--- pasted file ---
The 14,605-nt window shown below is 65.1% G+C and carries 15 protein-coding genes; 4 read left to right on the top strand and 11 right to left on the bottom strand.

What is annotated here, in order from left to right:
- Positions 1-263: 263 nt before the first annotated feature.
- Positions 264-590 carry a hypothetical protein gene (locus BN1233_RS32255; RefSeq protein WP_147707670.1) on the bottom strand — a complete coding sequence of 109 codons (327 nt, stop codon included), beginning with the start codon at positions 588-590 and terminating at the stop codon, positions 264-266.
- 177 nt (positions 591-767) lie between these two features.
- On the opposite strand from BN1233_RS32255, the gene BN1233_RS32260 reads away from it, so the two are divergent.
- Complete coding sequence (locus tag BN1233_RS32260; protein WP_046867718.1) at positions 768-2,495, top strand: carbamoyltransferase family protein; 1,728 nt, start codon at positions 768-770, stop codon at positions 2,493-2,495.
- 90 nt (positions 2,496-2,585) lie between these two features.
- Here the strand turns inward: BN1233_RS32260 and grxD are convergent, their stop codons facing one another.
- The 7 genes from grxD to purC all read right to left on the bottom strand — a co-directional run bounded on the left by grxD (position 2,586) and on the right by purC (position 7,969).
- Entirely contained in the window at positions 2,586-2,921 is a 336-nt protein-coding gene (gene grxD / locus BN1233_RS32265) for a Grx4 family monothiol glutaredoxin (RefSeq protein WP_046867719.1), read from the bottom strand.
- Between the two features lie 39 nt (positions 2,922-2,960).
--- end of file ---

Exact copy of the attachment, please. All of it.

The 14,605-nt window shown below is 65.1% G+C and carries 15 protein-coding genes; 4 read left to right on the top strand and 11 right to left on the bottom strand.

What is annotated here, in order from left to right:
- Positions 1-263: 263 nt before the first annotated feature.
- Positions 264-590 carry a hypothetical protein gene (locus BN1233_RS32255; RefSeq protein WP_147707670.1) on the bottom strand — a complete coding sequence of 109 codons (327 nt, stop codon included), beginning with the start codon at positions 588-590 and terminating at the stop codon, positions 264-266.
- 177 nt (positions 591-767) lie between these two features.
- On the opposite strand from BN1233_RS32255, the gene BN1233_RS32260 reads away from it, so the two are divergent.
- Complete coding sequence (locus tag BN1233_RS32260; protein WP_046867718.1) at positions 768-2,495, top strand: carbamoyltransferase family protein; 1,728 nt, start codon at positions 768-770, stop codon at positions 2,493-2,495.
- 90 nt (positions 2,496-2,585) lie between these two features.
- Here the strand turns inward: BN1233_RS32260 and grxD are convergent, their stop codons facing one another.
- The 7 genes from grxD to purC all read right to left on the bottom strand — a co-directional run bounded on the left by grxD (position 2,586) and on the right by purC (position 7,969).
- Entirely contained in the window at positions 2,586-2,921 is a 336-nt protein-coding gene (gene grxD / locus BN1233_RS32265) for a Grx4 family monothiol glutaredoxin (RefSeq protein WP_046867719.1), read from the bottom strand.
- Between the two features lie 39 nt (positions 2,922-2,960).